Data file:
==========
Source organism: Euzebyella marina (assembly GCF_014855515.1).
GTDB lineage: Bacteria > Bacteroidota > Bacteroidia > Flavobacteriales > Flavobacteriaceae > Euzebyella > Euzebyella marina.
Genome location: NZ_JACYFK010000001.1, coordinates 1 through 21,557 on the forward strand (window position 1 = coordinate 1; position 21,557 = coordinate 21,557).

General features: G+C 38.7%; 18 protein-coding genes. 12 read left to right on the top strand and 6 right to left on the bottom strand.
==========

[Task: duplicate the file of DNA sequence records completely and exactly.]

Source organism: Euzebyella marina (assembly GCF_014855515.1).
GTDB lineage: Bacteria > Bacteroidota > Bacteroidia > Flavobacteriales > Flavobacteriaceae > Euzebyella > Euzebyella marina.
Genome location: NZ_JACYFK010000001.1, coordinates 1 through 21,557 on the forward strand (window position 1 = coordinate 1; position 21,557 = coordinate 21,557).

General features: G+C 38.7%; 18 protein-coding genes. 12 read left to right on the top strand and 6 right to left on the bottom strand.